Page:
In Western intellectual circles, it is sometimes easiest to argue convincingly if we base our underlying assumptions on the material world. By using the material world as a base — often materialist philosophy, economics, and positivist science — we speak a “lower” truth . It’s a trend worth noting, especially when we talk about such topics as modern rhetorical techniques.
One common assumption, often used as a tool of analysis in the social sciences, is the idea that cultural decisions are made for economic reasons. This relates to the concept that ideas can only be judged based on their results, and that the most basic level of analysis is the material world.
Materialism is an intellectual version of “might makes right.” It throws aside Western culture and replaces it with a devotion to a lowest common denominator that must be true in all times and places.
The Influence of Karl Marx
If you’ve suffered through 6th grade history (I had an awesome 6th grade history teacher — Thank you, Mrs. S.), then you probably know Karl Marx as one of the two writers who came up with The Communist Manifesto. And if you’ve spent much time in the social sciences, then you’ll be aware of his contribution there: the idea that pretty much everything is determined by what are effectively materialist and economic factors.
Marx argued that the process of clashing and then unification would take place not in the world of ideas, but in the material world. This was a major philosophical change, but what we want to take away is this: Marxist analysis is materialist.
The worldview of Marxist analysis rejects both religion and intellectualism as valid worldviews. The traditional mind/body/spirit division of Western thought is thrown out, and everything is subordinated to the material.
Rhetoric and Analysis
While Marx and Engels’s conclusions are, from a modern perspective, ridiculously Utopian, it’s their reliance on the material as a source of authority that is their lasting contribution to Western culture. It’s a complete rejection of the philosophical history of the West — similar to the one that was going on in science (writ large) at the same time.
Any time we see an argument that compares two ideas’ values based on their material consequences, that’s at least partly Marx’s influence. In fact, any time we make an argument about how something will play out in the “real world” (material world), we’re leaning on Marx’s philosophy for support — and we probably don’t even know it.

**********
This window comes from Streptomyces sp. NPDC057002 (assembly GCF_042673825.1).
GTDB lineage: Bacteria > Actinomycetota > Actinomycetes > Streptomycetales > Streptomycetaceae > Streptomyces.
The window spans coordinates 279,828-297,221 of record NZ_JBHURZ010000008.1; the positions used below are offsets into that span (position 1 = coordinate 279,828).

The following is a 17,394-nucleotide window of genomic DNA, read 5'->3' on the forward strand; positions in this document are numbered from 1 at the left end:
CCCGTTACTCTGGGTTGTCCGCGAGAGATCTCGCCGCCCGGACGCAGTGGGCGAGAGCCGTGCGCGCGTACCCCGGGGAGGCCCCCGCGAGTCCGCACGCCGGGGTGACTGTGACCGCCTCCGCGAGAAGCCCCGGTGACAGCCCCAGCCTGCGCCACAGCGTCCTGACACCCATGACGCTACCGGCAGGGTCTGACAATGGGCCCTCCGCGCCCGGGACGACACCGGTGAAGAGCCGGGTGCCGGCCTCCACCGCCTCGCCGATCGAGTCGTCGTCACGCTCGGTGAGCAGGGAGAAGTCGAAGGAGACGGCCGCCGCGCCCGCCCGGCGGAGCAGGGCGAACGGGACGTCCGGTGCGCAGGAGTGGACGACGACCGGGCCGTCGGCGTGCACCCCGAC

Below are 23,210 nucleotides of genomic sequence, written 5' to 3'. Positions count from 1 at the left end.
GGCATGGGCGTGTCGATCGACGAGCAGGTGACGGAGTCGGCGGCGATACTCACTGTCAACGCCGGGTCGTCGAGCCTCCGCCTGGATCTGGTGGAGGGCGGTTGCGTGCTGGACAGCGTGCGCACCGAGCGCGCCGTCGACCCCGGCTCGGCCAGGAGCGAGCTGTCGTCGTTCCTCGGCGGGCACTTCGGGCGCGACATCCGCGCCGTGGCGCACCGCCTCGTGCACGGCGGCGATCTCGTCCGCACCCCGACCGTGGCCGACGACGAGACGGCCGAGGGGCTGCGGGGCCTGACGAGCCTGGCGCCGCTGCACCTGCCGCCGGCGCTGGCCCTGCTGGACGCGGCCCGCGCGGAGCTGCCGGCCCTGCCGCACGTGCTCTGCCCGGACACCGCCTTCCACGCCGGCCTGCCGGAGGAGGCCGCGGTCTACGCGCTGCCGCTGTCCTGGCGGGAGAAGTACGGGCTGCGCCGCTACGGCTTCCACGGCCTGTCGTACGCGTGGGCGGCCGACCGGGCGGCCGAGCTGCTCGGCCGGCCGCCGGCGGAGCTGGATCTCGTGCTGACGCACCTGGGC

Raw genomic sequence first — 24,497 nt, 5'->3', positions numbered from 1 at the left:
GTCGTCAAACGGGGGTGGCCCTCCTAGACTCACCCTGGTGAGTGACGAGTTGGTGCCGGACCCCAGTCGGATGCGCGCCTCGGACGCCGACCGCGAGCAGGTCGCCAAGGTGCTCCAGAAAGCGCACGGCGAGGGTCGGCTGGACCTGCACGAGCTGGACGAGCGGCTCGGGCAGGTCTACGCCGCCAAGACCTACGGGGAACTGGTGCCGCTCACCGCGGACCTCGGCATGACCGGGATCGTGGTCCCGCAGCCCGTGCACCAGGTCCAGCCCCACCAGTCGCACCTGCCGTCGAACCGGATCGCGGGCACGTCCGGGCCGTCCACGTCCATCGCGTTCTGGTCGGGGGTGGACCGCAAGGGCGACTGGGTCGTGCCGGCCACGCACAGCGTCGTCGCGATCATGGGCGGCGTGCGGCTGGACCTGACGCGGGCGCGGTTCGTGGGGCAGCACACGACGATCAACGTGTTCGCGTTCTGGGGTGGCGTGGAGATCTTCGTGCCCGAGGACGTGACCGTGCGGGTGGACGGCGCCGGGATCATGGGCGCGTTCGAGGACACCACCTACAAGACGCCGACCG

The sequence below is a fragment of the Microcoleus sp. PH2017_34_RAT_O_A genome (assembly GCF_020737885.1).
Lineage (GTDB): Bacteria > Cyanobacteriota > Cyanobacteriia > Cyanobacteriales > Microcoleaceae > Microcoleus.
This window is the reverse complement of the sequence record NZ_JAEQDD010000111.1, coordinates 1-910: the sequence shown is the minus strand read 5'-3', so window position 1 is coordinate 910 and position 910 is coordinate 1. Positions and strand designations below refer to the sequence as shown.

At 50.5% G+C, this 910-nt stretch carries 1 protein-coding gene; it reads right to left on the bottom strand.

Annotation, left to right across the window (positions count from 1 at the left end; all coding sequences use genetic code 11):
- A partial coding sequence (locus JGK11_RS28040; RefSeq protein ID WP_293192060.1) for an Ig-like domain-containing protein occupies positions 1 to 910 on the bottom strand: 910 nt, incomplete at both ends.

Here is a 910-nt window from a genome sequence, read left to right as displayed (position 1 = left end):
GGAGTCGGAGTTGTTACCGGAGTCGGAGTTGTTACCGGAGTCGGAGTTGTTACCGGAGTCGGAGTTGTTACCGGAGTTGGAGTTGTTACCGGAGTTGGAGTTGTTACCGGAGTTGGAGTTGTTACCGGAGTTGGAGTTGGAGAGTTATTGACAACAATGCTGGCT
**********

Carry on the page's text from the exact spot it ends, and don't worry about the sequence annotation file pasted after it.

Marxist analysis is a useful tool in some ways: by moving our analysis to the “material,” we theoretically make it possible to add less cultural bias to our analysis. But there’s a flaw the arises as soon as we start to actually believe in the materialist model.
All analysis happens in the world of ideas. If we argue “it’s true that the world of ideas is secondary to the physical world” (as Marxist analysis does), then we’ve just shot ourselves in the collective foot. If the underlying assumptions of our analysis determine that analysis is unimportant, then where do we go from there?
Coming Full Circle
I believe the answer is that we need to challenge the materialist assumptions that we make. We need to remember that Marxist analysis is a tool (a scientific tool at best and a rhetorical tool at worst), and not the one and only effective model of the world. While such analysis can be useful, we need to leave it subordinate, and not reify it as the one true model of the world.
Marxist analysis, like materialist science, cannot do more than tell us the way things are (and, I would argue, lends only one perspective). Such perspectives can be incredibly useful, but don’t even begin to touch on what we should do with our knowledge.
Even if we argue Marxist analysis reveals truth, knowing “the Truth” doesn’t tell us what’s “Right.” For that, we (as Westerners) will continue to rely on Western culture.
[I’m starting a new reading project: Julius Caesar’s Gallic Wars (in translation). You can find my ongoing comments on my What I’m Reading page.]